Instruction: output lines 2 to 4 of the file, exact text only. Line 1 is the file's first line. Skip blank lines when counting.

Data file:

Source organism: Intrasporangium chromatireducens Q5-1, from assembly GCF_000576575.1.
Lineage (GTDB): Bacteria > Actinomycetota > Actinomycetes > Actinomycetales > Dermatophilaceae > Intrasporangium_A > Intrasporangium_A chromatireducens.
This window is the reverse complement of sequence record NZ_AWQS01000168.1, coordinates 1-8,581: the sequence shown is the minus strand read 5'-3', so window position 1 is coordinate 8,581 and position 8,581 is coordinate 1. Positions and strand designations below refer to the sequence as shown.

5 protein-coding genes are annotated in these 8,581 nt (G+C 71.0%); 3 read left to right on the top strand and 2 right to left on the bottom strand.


Lineage (GTDB): Bacteria > Actinomycetota > Actinomycetes > Actinomycetales > Dermatophilaceae > Intrasporangium_A > Intrasporangium_A chromatireducens.
This window is the reverse complement of sequence record NZ_AWQS01000168.1, coordinates 1-8,581: the sequence shown is the minus strand read 5'-3', so window position 1 is coordinate 8,581 and position 8,581 is coordinate 1. Positions and strand designations below refer to the sequence as shown.

5 protein-coding genes are annotated in these 8,581 nt (G+C 71.0%); 3 read left to right on the top strand and 2 right to left on the bottom strand.